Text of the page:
KY Amoako - President, African Center for Economic Transformation, and Member, Commision for Africa
Kevin Watkins - Director, ODI
Yaw Ansu - lead author, African Transformation Report 2014
David Booth - Research Fellow, Politics and Governance, ODI
Tony Burdon - Head of Growth and Resilience, DFID
Mavis Owusu-Gyamfi - Director, Programme Policy and Quality, Save the Children
Dirk Willem te Velde - Head of Programme, International Economic Development Group, ODI
The 2014 African Transformation Report draws on ACET’s research program of country, sector, and thematic studies to look systematically at transformation as a broad framework for economic growth and development. It introduces the African Transformation Index to help African policy-makers see how their countries are transforming and where they stand in relation to their neighbours.
DEGRP funds world class scientific research on issues relating to inclusive economic growth in Low Income Countries (LICs), with a high potential for impact on policy and practice.
Yaw Ansu, Chief Economist at ACET then introduced the 2014 African Transformation Report.
The report defines economic transformation as growth with DEPTH:
1. Diversification of economic production and exports
2. Export competitiveness
3. Productivity increases
4. Technology upgrading
5. Human wellbeing improvements
The report introduces the African Transformation Index, which monitors progress in DEPTH in African countries. The five DEPTH measures are below average for sub-Saharan African countries compared with eight earlier transformers (Brazil, Chile, Indonesia, Malaysia, Singapore, South Korea, Thailand and Vietnam). The report also provides specific recommendations for engaging the private sector, promoting exports, building technical knowledge and skills, and regional integration measures for economic transformation.
Tony Burdon – Head of Growth and Resilience, Department for International Development:
· It is useful to have indicators that can be applied at a country level
· More emphasis should be on gender dynamics in economic transformation
· Creating the right business environment and investment in infrastructure are necessary for Africa
· One of the largest challenges remains governance and short political cycles
· The report makes only a few mentions of gender – will this be a strong feature of a future report on agriculture?
David Booth – Research Fellow, Politics and Governance, ODI
· Manufacturing growth needs to be labour intensive to absorb agricultural labourers that lose out from technological productivity increases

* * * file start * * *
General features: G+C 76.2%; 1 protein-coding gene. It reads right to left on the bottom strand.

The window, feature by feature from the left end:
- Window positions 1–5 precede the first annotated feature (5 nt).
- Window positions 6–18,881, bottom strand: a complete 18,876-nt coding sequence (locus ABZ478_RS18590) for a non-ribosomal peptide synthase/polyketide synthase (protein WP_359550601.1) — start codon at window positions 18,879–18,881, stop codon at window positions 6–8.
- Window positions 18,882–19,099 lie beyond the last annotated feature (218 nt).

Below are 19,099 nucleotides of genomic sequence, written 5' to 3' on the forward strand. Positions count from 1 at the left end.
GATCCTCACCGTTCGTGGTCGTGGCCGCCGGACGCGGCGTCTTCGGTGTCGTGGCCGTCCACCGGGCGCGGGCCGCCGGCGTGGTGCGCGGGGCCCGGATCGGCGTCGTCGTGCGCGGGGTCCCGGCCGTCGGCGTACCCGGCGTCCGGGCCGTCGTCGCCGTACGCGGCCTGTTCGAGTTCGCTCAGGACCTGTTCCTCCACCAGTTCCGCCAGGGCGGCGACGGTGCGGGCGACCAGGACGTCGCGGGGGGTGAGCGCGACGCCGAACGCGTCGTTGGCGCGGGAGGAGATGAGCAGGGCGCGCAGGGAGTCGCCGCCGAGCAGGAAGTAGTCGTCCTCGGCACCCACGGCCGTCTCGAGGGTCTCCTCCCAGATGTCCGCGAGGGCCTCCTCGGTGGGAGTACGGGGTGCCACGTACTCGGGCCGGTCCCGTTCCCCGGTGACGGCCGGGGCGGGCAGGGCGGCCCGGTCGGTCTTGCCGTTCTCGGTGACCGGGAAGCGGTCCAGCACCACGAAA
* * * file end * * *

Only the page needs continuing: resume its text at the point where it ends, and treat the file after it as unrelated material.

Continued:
· Key determinant for integrating into global economy is investment in infrastructure, skills and an abundant supply of wage goods
· Political and governance successes need to be documented for best practice
Mavis Owusu-Gyamfi – Director, Programme Policy and Quality, Save the Children
· The human capital challenge needs to be unpacked for African countries
· More consideration needs to be given to the role of religion and ethnicity
· There are two disparate Africas: the middle-class state versus the poor and fragile state – we need to consider how their economic pathways will differ
Dirk Willem te Velde – Head of Programme, International Economic Development Group, ODI
· The report is an important contribution to the post-2015 development process
· Chapter 2 on state-business relations (SBRs) is good. The example of Mauritius illustrates the importance of consensus building through effective SBRs.
· There is a need for more nuances within countries. The Botswana Accountancy College is a good example of public private partnership, but the International Financial Centre less so.
· The needs to be more emphasis on the role of the financial sector in supporting economic transformation.
Participants commented on recommendations that need to be put to donors to promote economic transformation, and the role of institutions, industry and services in the transformation. The segments of government and the private sector targeted for transformation is also important. More emphasis needs to be placed on external barriers that need to be addressed, and the importance of regional integration and engaging with environmental impacts in transformation.
Finally, the High Commissioner for Ghana stressed the importance of leadership to tackle impediments to national development strategies and the need to garner political support.
Panel responses and conclusions
The panel acknowledged the importance of national governments working together with business and civil society organisations to develop a clear national strategy for economic transformation. In order to deliver on economic transformation strong leadership is required to ensure consistency and coordination, however this remains one of the key missing elements in Africa.
It is politically difficult to talk about winners and losers, which will be inevitable in restructuring and economic transformation. The panellists agreed various elements will be essential to economic transformation (or productivity increases) including regional integration, trade facilitation, capacity building and strengthening institutions, and mobilising political support around national development agendas.